Real Value Vs. Deferred Cost Value: Does a Minimum Wage Help?

//Real Value Vs. Deferred Cost Value: Does a Minimum Wage Help?

Real Value Vs. Deferred Cost Value: Does a Minimum Wage Help?

This is something I didn’t realize was up for discussion. Not because I think it is a matter of respect, which I do, but because it isn’t exactly rocket science. That isn’t to say that people who don’t think about these things are idiots, there are a ton of things that I never think about and then one day someone points it out. That moment is wonderful and I’m hoping I can manage that for some new people today. I’m not an economist but the things I’ll be covering in short order should largely be correct. I’ve read a fair amount on the topic and I do actually follow economic news constantly.

As always, take what I say with a grain of salt. Also if you are an actual expert feel free to correct me in comments below. Anywho, let’s get moving.

What is a Real Value Business?

Firstly a real value business must be self-sustaining. If you are not managing this you are not an RVB. The next step is that you must be able to achieve this state while not cutting corners. A Real Value business uses quality goods, follows most regulations (if not all), and an increase in the minimum wage would not impact the cost of their products. If you cannot achieve these bare minimum steps then you are likely running a Deferred Cost Value Business (DCVB).

What is a Deferred Cost Value Business?

Any business that cannot maintain the cost of its products during a minimum wage increase will fall into this category. If a business uses cheaper goods to make their products they’d fall under this category. If they outsource to other countries because those countries have little or no employee protection laws. If they skirt laws and regulations. Basically any practice beyond selling a good at its value would fall under a DCVB.

So what do I mean by Deferred?

To put it simply. Every product has a value. Every service has a value. We don’t necessarily know what that value is. The most accurate answer is that everything is worth what the purchaser will pay. However this does not take into account creation costs. In order to have people service places or things you need to give them money. In order to create a doodad you must first create or purchase all the widgets to make it. Every product has a complicated network of costs that ultimately end up determining its value.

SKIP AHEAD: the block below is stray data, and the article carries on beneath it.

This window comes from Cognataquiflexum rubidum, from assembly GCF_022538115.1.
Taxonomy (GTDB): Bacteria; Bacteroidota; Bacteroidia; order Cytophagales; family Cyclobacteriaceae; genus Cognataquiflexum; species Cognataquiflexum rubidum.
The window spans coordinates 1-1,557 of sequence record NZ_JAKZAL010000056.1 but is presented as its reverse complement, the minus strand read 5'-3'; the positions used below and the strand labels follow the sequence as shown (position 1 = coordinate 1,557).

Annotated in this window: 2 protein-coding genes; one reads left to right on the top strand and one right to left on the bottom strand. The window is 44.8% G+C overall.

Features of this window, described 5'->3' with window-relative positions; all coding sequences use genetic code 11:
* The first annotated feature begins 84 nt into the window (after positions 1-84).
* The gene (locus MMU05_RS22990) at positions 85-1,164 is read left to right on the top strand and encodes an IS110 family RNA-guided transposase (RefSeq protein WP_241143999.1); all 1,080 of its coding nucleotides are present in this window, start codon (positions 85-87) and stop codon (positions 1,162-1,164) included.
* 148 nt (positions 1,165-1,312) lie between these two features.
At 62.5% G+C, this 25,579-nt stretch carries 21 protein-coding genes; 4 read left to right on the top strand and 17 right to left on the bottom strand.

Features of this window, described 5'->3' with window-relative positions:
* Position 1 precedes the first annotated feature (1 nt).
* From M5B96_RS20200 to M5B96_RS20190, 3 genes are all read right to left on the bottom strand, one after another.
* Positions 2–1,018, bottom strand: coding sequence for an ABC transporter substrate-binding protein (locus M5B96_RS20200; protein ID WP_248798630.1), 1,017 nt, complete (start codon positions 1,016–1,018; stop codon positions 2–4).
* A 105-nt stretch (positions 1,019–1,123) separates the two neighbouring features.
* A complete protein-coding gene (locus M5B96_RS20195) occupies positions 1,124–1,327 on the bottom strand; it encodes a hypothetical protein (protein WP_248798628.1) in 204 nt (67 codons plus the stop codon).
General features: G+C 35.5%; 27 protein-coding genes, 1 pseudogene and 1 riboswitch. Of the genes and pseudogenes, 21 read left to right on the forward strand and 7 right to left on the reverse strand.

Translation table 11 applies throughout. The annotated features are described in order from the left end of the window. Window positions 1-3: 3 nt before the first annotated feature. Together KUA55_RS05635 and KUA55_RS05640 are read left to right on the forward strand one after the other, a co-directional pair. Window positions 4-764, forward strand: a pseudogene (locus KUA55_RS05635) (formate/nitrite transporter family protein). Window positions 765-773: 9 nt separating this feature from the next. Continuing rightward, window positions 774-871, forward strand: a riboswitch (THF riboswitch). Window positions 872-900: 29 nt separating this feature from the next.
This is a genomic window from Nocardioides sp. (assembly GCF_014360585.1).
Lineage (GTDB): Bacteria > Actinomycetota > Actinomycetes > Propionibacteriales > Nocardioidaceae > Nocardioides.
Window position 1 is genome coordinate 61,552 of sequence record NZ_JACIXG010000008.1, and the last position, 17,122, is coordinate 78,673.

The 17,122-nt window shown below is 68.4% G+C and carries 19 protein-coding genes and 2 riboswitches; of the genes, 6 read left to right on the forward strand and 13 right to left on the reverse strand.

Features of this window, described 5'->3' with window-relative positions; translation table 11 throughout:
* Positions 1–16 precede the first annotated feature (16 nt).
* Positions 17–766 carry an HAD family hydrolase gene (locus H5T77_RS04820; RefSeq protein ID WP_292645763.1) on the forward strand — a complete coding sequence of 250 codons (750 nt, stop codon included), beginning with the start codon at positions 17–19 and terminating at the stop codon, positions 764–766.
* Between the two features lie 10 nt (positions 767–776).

It is very difficult to create a good product that brings people in by virtue of being good. Goodness is not something that everyone can understand. However making a product cheap is something everyone can understand. We live in a debtor’s economy and this means a lot of people have stretched themselves very thin. That thinness makes “value” a very important quality of a product.

However, often, that value is actually lower than the “real value”. In order to sell your apples at a cost that will get you customers from your competitor you must defer some of the overhead. Paying your employees minimum wage is an example of just this sort of tactic. The end customer is not actually getting a cheap apple. They are getting an apple that was subsidized by the employees being paid the bare minimum that the law would allow. Similarly if clothing is outsourced to another country you are not getting 12 dollar pants. You are getting 22 dollar pants that have shaved off some of their real value by abusing citizens of other nations.

An ideal economy would likely enforce a global minimum wage. If we are to have fair trade across nations we must also have uniform pay structures. That minimum wage would be a ratio matched with the whatever is above the poverty line in that nation. Arbitrarily I’d say that minimum wage should cover all life costs in an area with an additional 20% for luxuries. Keeping in mind that every luxury good purchased is keeping your local economy alive. Paying people the bare minimum is actually a great way to kill your economy.

What about other factors? Cheap processed foods defer some of their real cost by passing it on as healthcare bills. You eat food with high levels of fat, sugar, and salt, because these things are very very cheap. Their actual cost comes from the higher levels of obesity, type 2 diabetes, and high blood pressure. Billions of dollars are lost every year because people are unwilling to part with their daily fast food binges. Binges that are only possible because of the DCVB model.

This all seems somewhat vague. How do I know when a business is being genuine?